Stewart: I feel a lot better mentally after reading about your experiences with RowPro. I feel perfectly fine at 160 bpm, not sick, faint or otherwise unwell, just really pushed. Antarctica? Wow. Arriving at Chicago O'Hare from Hong Kong in December was more than enough cold for me.

Wolfie: I unintentionally discovered my max HR last week. I comfortably "beat" someone on the C2 rankings for 1km so I had a go at chasing him in RowPro for the 2k. I had a certain part of my anatomy handed to me within about 500 m and had a handle-down event at 1km. I then soldiered on with the second half and kind-of reached a brick wall. I couldn't push any harder if I tried and believe me I did. That turned out to be 177 bpm which by chance is exactly 220 - my age. I must be missing something in the RowPro setup if it really thinks I should be rowing at such low HR?

Kind regards
Neil

Magrew
Warming up
Posts: 15
Joined: Fri Jan 05, 2018 11:34 am
I row on...: Model E with PM4

Re: Beginners

Post by Magrew » Sat Jan 27, 2018 3:43 pm

Hi Neil,

Yes, 160 is the area I kind of settle at when rowing, I know I am working but it is a rate I can maintain for a 30 minute row.

It is now 3 weeks since I got my rower and I have added almost 1000m to my 30 min distance. I am still well behind the distance an experienced rower would do but I am happy with my progress.

Stewart
Image

Gir3vik74
Warming up
Posts: 6
Joined: Sun Jan 07, 2018 3:03 pm
I row on...: Model D with PM5
Location: New Marske, North Yorks

Re: Beginners

Post by Gir3vik74 » Sun Jan 28, 2018 2:40 pm

Hi Stewart

I can't claim to be anywhere near attempting a 30 minute, but my last 2k I decided to give a real push for the last 500 and got my time down to just over 10 minutes. My HR hit 180 but I felt OK with it. I'm psyching myself up for the 3k training row I'm scheduled for today; I've not completed a straight 3k before.

I've only been at this for 2 weeks but I already feel a great deal fitter than when I started.

Kind regards
Neil

Amunah
Warming up
Posts: 2
Joined: Sun Jan 28, 2018 3:21 pm

Re: Beginners

Post by Amunah » Sun Jan 28, 2018 4:44 pm

Hello all,

I joined the forum because I'm a member of a similar one for skiing for the last 3 years (Snowheads), and I know I have learned a great deal from reading other people's advice on there and I'm hoping this is a similar 'home' for my new rowing habit, so I'll be doing a lot of lurking and reading all the old posts for a while - but I thought I'd say hello and tell you a bit about me.

I'm new to this forum AND new to rowing! Firstly, I'll confess that rowing ISN'T my first love! I'm female, 45, fairly active but not what I'd call 'sporty', I'm 5'5'' and weigh 70kg. I'm taking up a third activity to improve my first love (skiing) to maintain my fitness in the off-season - and maybe help lose the spare tyre (i.e. I'm not fixated on the scales, my previous 'PB' was 64.4 but to me it's more about how I feel than how I look). I hate running, and I can't fit swimming easily into a daily routine, so I figured a rowing machine might be my best option to compliment the yoga (weekly class, and aim for daily practice) and skiing (I ski about twice weekly at my local dryslope for about an hour each visit, the 3 monthly visit to Hemel for a 6-8 hour session on fake snow, and a weekly alpine holiday of 6 days of 6 hours skiing every day).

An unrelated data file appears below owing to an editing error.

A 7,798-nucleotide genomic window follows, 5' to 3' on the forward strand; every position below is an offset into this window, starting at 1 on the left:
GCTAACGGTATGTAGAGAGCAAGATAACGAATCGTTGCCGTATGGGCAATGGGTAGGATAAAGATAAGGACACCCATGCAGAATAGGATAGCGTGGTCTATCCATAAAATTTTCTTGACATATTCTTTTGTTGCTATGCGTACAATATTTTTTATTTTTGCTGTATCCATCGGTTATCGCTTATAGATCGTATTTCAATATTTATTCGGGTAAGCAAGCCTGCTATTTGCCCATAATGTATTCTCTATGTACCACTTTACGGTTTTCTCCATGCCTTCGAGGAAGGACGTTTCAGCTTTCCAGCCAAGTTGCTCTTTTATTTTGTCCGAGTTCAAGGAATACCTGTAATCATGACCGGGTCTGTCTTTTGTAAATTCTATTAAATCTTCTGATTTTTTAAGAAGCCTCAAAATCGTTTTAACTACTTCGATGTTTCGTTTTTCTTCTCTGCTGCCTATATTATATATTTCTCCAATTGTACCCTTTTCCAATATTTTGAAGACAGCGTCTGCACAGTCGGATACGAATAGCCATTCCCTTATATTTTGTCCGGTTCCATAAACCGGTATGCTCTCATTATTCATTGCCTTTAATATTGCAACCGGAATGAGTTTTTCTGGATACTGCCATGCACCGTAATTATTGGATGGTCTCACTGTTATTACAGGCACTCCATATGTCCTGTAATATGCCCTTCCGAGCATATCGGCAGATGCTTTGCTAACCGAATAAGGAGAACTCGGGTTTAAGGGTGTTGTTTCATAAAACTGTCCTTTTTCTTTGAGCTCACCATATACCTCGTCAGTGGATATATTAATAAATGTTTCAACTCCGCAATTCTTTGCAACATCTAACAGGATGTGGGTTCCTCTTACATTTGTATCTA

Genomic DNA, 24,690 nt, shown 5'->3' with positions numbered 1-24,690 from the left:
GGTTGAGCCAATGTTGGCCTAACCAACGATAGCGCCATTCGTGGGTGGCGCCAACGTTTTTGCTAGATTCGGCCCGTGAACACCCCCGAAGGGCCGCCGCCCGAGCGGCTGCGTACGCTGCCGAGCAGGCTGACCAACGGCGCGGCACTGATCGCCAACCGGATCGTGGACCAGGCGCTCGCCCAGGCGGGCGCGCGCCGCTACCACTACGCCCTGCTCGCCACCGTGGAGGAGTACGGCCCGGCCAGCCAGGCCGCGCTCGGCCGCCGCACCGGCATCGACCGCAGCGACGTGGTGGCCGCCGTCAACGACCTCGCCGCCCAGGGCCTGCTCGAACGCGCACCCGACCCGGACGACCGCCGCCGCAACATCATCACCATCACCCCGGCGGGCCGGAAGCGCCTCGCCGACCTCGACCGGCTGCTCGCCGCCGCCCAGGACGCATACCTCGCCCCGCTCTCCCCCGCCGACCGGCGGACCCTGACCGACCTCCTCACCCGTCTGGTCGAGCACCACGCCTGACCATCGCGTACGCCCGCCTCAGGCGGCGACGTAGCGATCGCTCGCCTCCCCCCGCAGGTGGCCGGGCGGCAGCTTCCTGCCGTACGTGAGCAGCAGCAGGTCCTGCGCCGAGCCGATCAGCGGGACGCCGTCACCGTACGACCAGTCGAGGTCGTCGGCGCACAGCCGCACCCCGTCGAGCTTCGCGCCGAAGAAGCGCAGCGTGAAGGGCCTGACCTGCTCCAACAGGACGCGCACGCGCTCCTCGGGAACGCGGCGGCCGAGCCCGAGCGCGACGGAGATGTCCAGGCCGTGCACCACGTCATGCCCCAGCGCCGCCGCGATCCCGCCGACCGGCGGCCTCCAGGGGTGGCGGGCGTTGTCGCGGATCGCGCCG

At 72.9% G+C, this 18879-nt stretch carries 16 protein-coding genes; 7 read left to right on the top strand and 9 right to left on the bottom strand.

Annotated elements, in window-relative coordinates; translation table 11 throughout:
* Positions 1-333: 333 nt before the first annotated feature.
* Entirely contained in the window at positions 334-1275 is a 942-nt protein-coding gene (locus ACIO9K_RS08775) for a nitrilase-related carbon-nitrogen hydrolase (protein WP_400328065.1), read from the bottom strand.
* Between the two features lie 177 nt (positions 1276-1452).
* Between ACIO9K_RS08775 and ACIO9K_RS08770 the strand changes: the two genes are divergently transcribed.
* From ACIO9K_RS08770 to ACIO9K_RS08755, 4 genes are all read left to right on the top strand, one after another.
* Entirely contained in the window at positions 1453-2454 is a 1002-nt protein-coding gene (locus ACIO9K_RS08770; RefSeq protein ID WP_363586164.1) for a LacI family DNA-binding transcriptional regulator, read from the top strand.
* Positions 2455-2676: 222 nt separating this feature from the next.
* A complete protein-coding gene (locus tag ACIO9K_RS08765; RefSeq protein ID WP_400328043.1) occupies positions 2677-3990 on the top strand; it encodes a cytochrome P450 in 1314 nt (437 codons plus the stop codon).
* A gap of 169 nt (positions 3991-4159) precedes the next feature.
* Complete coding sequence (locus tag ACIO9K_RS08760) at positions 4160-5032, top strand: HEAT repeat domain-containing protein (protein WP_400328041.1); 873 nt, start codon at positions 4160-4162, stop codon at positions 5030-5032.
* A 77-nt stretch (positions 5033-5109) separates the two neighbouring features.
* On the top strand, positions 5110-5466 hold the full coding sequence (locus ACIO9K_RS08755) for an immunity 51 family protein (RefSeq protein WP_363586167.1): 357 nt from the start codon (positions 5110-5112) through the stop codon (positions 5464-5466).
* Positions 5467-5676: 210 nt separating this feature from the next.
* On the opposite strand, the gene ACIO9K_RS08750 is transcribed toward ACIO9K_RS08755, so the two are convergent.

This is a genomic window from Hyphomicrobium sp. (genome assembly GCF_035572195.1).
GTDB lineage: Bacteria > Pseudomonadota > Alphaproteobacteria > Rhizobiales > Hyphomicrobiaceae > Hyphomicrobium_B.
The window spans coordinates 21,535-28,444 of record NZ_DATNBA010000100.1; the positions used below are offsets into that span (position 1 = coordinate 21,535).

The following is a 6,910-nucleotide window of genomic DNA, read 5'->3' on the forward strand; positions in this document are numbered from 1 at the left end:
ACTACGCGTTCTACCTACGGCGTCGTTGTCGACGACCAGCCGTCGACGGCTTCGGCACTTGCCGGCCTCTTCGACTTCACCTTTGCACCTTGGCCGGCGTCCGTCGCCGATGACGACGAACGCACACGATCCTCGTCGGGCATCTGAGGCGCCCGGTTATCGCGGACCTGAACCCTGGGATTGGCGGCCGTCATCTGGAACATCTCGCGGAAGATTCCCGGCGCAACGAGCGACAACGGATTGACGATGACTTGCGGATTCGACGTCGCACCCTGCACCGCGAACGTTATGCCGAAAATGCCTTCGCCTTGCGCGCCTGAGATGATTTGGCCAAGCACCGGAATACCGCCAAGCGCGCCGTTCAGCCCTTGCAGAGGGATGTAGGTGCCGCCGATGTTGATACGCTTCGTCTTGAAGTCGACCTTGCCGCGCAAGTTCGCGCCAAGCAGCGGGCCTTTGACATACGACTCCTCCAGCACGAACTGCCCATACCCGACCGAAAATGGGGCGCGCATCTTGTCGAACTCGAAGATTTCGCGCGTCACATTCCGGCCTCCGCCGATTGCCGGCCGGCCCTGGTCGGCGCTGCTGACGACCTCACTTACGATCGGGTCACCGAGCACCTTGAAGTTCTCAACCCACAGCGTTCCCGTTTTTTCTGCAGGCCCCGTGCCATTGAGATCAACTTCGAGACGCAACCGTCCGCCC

I'm not one for splashing out on new interests before I'm fully committed, so on Friday I bought a machine from someone off Gumtree. It is used but in good condition and no instructions, and I've Googled to find out exactly what model of machine it is without success, but I think it's a magnetic type, it has 'Regatta' on the side of a blue 'body', a dial that goes from 1-5 (in half increments) on the front, and a display which shows Distance, Speed, Calorie and Time (it looks as though you can set a target, or just row and watch the numbers rack up), and it folds up fairly easily to fit into the cupboard where it will live when not in use. I've spammed a fair few YouTube videos on technique over the last week or so, so for my first session today I've been trying to nail the technique rather than go hard at it, and I think I achieved that BUT my first stats are probably appalling (using resistance point 1.5, and after a 5 minute warmup, my first 1k took 14m 22secs and then a 30 sec rest before the second 1k 13m 16 secs), but afterwards, I felt nicely tired and achy, but not hammered - so I can probably fit a sprint session in the middle as my fitness/technique improves. I'll be keeping a manual log, so I can monitor my performance, and I'm aiming to complete (at least) 30mins 3 times a week. For the first week I thought I'd resist fiddling with the resistance knob too much and see if I can improve my 1k times to less than 10mins each, and get a good rhythm and technique.

Anyway, any hints or tips for a beginner will be gratefully received. My hubby thinks skiing is dangerous, yoga is daft, and rowing on dry land is particularly amusing, so there isn't much encouragement here at home!

User avatar
plummy
Friend of the Free Spirits web site 2018
Friend of the Free Spirits web site 2018
Posts: 7209
Joined: Fri Jul 07, 2006 9:17 am
I row on...: Model D with PM4
Location: Sale, Cheshire, UK

Re: Beginners

Post by plummy » Sun Jan 28, 2018 5:02 pm